Reality Checking OLPC's Mapping

   
   
   
   
   
Last week, OLPC updated their OLPC Country Map causing a number of the countries on it to change colour. Some of the changes appear rather surprising to me.

It seems wildly optimistic on the part of OLPC to presume that some of these countries, for example Ethiopia and Democatic Republic of Congo (DRC), could be involved at such an early stage, given the political situation they find themselves in. Moreover, the map colouring, in its current form, doesn't reflect facts on the ground:

Thailand

Thailand is still shown as green - a pilot out country. On September 19th, Thaksin Shinawatra's interim government was overthrown by the military in a coup d'etat. The OLPC project targeted Thaksin's electoral base - the rural poor - at a time when he was campaigning for re-election.

The laptop project is very closely linked to Thaksin - you my remember he frequently announced updates about it to the press. Now that the army is in power, their efforts are likely to be directed elsewhere - ushering in a new government in a year's time. Is a roll out still going to happen there? Probably. Is it going to happen before the elections? Probably not. Things have turned awful quiet regarding OLPC and Thailand of late.

India

India is listed as a country that has "expressed interest at the Ministry-of-Education level or higher" - that's as well as maybe, but it has been widely reported that India has given OLPC the brush off. At governmental level. For the sake of accuracy, this country should be, at best, yellow or perhaps more accurately, the same grey as North Korea.

Nigeria

Nigeria is talked about as if it is a rock solid roll out candidate and yet the country is heading for an election early in 2007 - at around the time production starts - that promises to be, even to the most rose tinted of views, a fraught affair. According to a recent piece in the Economist, if the elections are successfully completed and a new president takes office:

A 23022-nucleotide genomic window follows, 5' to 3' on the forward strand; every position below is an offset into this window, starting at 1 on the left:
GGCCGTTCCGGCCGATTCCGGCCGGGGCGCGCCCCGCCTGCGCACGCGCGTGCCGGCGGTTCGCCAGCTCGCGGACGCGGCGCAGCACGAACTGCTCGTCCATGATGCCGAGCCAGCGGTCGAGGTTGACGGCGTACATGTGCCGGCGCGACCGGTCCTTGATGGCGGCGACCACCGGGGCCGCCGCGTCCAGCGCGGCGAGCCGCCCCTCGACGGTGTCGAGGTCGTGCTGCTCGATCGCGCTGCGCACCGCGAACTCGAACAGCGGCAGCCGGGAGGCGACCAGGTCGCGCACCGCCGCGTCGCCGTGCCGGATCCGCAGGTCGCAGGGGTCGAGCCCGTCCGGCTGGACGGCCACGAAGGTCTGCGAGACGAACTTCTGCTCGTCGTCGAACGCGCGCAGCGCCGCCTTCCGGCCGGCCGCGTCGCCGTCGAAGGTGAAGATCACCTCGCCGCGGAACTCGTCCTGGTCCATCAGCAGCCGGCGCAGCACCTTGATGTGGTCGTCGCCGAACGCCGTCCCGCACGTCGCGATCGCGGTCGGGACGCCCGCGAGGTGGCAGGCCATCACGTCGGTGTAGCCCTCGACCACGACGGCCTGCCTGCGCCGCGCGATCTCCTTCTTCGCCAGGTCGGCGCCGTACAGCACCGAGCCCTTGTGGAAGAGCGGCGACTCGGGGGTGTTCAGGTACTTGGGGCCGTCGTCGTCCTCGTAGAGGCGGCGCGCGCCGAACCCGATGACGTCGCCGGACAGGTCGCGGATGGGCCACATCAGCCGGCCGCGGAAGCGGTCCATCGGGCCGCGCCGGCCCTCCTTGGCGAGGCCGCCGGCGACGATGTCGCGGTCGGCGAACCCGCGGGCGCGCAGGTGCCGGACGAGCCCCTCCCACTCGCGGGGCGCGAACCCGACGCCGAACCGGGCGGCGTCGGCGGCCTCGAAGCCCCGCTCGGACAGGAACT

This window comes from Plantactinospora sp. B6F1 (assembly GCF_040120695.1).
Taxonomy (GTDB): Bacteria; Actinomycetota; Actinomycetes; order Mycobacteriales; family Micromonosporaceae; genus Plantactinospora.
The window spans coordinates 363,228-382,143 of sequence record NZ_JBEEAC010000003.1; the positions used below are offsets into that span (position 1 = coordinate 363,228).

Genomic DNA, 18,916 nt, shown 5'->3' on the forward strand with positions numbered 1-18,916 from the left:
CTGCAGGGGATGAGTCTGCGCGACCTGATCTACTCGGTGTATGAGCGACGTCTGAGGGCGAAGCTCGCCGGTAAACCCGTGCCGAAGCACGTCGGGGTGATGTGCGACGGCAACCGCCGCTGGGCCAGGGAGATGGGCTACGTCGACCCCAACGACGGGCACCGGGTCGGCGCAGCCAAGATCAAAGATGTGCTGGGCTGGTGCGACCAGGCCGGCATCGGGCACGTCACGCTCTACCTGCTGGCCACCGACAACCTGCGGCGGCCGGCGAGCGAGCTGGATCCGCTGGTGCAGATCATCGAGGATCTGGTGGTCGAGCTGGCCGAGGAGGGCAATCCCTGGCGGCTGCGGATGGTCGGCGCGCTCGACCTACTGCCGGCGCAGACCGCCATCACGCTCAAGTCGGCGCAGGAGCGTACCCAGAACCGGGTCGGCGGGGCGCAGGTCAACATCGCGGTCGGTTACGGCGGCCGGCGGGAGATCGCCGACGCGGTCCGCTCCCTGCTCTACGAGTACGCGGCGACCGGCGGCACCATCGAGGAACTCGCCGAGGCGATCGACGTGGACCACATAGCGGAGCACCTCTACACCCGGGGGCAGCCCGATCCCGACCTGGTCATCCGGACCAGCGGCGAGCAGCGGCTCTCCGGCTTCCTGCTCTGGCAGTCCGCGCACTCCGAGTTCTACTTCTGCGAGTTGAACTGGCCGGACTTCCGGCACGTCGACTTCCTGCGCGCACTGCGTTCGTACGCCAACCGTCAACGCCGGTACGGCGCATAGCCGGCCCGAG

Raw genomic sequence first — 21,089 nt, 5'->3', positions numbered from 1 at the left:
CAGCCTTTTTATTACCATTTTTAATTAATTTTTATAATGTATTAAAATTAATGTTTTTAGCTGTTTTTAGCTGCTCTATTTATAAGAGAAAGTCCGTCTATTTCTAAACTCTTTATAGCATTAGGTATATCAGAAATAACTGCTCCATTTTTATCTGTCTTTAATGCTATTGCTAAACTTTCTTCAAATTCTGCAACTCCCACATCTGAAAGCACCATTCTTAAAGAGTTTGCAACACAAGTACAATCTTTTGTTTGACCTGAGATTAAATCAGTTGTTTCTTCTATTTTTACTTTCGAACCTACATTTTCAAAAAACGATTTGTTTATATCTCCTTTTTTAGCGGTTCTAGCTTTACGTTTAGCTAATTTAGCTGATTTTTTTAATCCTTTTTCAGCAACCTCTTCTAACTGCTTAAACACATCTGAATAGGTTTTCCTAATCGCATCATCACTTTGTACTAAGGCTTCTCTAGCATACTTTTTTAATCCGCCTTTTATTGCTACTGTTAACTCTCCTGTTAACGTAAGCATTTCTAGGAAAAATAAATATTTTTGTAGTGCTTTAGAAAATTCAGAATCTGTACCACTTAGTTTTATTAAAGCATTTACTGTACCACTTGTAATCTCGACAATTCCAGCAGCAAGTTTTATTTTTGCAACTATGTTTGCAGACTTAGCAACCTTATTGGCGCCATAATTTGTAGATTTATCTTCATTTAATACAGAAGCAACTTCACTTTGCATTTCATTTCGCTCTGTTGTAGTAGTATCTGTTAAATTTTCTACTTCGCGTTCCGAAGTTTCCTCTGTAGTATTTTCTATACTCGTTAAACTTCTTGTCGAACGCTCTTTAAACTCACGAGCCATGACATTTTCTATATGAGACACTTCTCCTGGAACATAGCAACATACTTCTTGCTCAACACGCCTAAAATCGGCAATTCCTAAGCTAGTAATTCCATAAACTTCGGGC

it will mark the first time peaceful handover from one elected president at the end of his constitutional term to another.

President Olusegun Obasanjo
Unfortunately, such a turn of affairs seems increasingly unlikely. Earlier this year, President Olusegun Obasanjo's attempts to change the constitution to allow him to stand for a third term in office were defeated. Since then, the political situation in Nigeria has started to hot up somewhat.

Mr Obasanjo has fallen out with his vice president Atiku Abubakar, there have been three political assassinations and 33 of Nigeria's 36 state governors are under investigation for corruption. Moreover, Mr Obasanjo's party, the Peoples Democratic Party (PDP) is starting to split as Mr Obasanjo has yet to anoint a successor.

Perhaps more worrying is this further analysis of the situation by Jibrin Ibrahim, director of the Centre for Democracy and Development (again, from the Economist):

[Jibrin Ibrahim] outlines a scenario in which the poll is so violent and chaotic that Mr Obasanjo will have a pretext for declaring a state of emergency and extending his rule. That would plunge this huge and divided country, with its 250-odd ethnic groups, into a state of virtual civil war. The president's opponents would take up arms and the insurgency in the south would intensify.
Looking at two new (and large) red portions of the map, "those countries we plan to include in the post-launch phase", we see two countries that, to my mind, would only be included at this time by the wildest optimists.

Ethiopia is on the brink of all out war with Eritrea (via proxy in Somalia) and Democatic Republic of Congo is still attempting to broker some sort of lasting internal peace after a decade of civil war (which rumbles on in the mineral rich east). If Kabila can legitimise his presidency after the run off on 29th October, then perhaps this will go ahead.

I'm doubtful. I think that Ethiopia and DRC should be coloured differently. However, if they were, that map would look a lot less promising - Ethiopia and DRC add a huge amount of red to it...

So perhaps its time either to take an orange permanent marker to that map, or come up with a more honest colouring system, something along the lines of:

  • MOU Signed
  • In negotiations
  • Approached, Interest.
  • Approached, No Interest
  • Not Approached
But, hey what would I know. I'm just an ex-salesman and OLPC have stated they neither have sales teams nor do they intend to create them.

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1 Comment

yes its true that pakistan need one laptop per child program.but this is also true we have a system where we divided into educationel systems.one english and other urdu.mostly use urdu.how this program helps those chlidern where you are not using urdu sport softwere.at the end tell me how i can help you and my country childern according to this program.

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